Israeli architect Pitsou Kedem designed his own family home in Ramat HaSharon around childhood memories of his wife’s kibbutz. The project combines raw materials with contemporary details to blend with the Modernist neighbourhood.
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Pitsou Kedem says to ArchiPanic: “The neighborhood where we live was established in the 1950’s by army veterans and can be characterized by buildings with low silhouettes and horizontal lines set in a rich grove of eucalyptus trees”.
“We wanted to avoid the creation of gimmicks to realize in the house’s design that elusive idea of ‘timeless architecture’. My aim was to create a human scale and cosy family home, yet architectural”.
The project combines elements such as a concrete ceiling and continuous windows play with linear and geometrical humble shapes. The studio made also use of raw materials like exposed concrete, iron, uncolored wood and silicate bricks.
Above the entrance floor a concrete ceiling floats with a continuous window along its entire length. This allows the ceiling to be separate from the structure’s walls and creates a feeling of etherealness in the buildings mass and the white painted, iron ramp that leads to the floating entrance lobby.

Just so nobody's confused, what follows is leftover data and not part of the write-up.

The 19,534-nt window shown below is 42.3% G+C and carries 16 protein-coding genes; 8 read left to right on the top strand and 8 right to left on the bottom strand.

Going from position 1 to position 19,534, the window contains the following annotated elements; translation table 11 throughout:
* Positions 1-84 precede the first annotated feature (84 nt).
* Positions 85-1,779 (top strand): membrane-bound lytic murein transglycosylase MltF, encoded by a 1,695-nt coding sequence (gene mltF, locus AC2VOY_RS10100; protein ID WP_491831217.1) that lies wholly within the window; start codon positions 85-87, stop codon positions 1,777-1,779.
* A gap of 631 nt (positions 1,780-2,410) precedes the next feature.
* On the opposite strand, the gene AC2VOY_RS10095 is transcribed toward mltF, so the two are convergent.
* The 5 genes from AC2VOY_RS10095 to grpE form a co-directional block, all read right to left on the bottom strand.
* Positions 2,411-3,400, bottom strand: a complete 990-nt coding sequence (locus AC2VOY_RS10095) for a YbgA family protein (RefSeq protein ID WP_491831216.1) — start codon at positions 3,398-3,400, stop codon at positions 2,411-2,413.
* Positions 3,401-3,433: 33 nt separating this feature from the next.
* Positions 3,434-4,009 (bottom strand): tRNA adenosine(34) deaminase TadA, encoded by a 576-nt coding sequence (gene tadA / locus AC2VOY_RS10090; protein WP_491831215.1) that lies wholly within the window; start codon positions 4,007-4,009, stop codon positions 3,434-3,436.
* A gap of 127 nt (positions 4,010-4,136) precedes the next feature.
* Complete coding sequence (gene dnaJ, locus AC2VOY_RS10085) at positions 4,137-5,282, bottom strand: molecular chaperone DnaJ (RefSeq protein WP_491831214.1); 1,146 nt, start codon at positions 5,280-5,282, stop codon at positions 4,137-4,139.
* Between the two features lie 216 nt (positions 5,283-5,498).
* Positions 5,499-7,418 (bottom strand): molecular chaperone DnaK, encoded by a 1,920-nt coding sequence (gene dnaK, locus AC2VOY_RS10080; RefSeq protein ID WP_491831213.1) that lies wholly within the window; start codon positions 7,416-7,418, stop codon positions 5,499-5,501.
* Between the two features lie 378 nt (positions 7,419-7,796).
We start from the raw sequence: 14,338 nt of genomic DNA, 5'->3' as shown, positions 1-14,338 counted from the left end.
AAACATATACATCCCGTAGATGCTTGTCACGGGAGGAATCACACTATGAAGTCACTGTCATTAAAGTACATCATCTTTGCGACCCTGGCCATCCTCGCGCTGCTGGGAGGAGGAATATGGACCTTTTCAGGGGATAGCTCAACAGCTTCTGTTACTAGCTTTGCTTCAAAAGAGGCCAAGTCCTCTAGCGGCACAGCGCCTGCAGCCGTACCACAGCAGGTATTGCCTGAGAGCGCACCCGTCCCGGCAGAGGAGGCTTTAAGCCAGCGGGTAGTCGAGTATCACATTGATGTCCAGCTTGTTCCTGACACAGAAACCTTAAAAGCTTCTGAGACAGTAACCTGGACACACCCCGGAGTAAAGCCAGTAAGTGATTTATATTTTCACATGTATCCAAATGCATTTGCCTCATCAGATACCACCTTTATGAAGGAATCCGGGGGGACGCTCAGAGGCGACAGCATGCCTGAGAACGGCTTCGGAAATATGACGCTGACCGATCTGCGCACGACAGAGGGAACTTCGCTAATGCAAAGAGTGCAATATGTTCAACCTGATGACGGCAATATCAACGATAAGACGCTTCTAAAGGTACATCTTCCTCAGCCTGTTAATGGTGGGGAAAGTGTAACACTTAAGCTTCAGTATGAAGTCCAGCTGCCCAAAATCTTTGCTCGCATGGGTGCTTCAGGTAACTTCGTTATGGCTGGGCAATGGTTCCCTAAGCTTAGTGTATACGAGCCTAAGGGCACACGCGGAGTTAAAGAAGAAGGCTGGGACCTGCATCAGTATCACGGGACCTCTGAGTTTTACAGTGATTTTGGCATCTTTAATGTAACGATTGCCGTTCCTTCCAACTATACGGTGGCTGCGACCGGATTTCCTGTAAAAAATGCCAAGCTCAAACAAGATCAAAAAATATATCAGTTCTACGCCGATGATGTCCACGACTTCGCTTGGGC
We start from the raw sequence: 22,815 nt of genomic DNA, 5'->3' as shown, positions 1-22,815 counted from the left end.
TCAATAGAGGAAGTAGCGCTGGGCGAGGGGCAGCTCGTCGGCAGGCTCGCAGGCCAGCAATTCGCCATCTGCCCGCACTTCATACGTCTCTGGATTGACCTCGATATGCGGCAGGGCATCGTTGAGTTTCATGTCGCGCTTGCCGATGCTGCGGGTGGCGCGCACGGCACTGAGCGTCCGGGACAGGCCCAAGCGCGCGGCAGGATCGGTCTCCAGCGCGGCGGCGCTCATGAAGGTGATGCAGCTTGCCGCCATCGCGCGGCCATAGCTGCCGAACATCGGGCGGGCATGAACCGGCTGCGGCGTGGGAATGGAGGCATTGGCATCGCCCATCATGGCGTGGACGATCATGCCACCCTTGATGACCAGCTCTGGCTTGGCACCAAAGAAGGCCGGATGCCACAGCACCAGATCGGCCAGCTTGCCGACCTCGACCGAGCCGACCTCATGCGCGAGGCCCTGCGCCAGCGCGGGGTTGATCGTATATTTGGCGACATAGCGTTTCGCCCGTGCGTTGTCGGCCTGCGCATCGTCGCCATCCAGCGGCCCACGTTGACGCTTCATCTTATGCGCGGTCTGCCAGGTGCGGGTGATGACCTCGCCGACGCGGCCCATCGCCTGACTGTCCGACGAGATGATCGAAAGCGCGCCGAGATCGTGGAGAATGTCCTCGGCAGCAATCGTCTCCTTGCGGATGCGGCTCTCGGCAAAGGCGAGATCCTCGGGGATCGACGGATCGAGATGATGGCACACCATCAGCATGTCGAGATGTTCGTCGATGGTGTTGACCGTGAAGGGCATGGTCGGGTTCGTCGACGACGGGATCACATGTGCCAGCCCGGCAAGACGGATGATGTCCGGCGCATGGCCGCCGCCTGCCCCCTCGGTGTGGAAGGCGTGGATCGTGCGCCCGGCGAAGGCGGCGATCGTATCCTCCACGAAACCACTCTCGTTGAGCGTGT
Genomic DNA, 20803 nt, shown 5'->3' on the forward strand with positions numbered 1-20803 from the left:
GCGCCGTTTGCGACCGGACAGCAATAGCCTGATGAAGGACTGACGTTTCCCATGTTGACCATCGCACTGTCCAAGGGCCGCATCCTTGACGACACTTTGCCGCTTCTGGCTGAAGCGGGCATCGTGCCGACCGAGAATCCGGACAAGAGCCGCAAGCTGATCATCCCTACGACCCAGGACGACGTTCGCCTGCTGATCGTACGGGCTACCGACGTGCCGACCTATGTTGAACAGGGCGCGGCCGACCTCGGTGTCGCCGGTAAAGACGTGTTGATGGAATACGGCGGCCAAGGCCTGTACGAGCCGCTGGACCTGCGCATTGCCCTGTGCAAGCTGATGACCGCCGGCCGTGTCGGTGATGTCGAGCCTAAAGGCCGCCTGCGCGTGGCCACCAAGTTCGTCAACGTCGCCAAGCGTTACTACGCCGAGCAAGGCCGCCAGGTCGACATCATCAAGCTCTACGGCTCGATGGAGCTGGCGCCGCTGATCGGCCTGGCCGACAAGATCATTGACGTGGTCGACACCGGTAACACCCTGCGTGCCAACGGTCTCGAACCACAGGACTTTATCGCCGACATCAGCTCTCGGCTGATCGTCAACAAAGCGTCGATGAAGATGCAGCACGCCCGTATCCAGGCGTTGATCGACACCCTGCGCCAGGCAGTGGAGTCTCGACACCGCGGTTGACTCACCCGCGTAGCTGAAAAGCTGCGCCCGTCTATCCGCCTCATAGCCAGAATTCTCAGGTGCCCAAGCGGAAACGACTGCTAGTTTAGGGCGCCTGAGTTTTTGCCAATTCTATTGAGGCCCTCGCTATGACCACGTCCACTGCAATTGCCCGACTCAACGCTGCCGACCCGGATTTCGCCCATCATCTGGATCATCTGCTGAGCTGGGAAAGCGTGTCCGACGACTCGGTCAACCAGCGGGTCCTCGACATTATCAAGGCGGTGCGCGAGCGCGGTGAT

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The door is located in the center of the building at the cross section between the stairwell and it opens facing a fixed, frameless window overlooking eucalyptus trees that surround the plot.
The stairwell is constructed from metal with a unique texture and with no covering materials. It divides the two floors into rectangles and is delimitated by two walls constructed from exposed blocks that support the ceiling.
The building is composed by two squares stacked on top of one another. A slope allows to create a “discreet architecture” with two levels facing opposite directions and partially hidden by evergreen Brachychiton trees.
Light is provided from the skylight that runs its entire length, covered by wooden slats. Set into the walls are round windows of differing sizes that allow the light coming through the skylight to disperse within the space.
The raw materials and the attempts to create a non-fashionable and timeless architecture compliment many books and works hanging in the homes of both young and old Israeli artists. The house’s furniture and light fixtures were also carefully chosen to complete the look and the atmosphere.
The team who worked on this project was led by Pitsou Kedem, Noa Groman and Tamar Berger.
Photos by Amit Geron. Styling by Eti Buskila.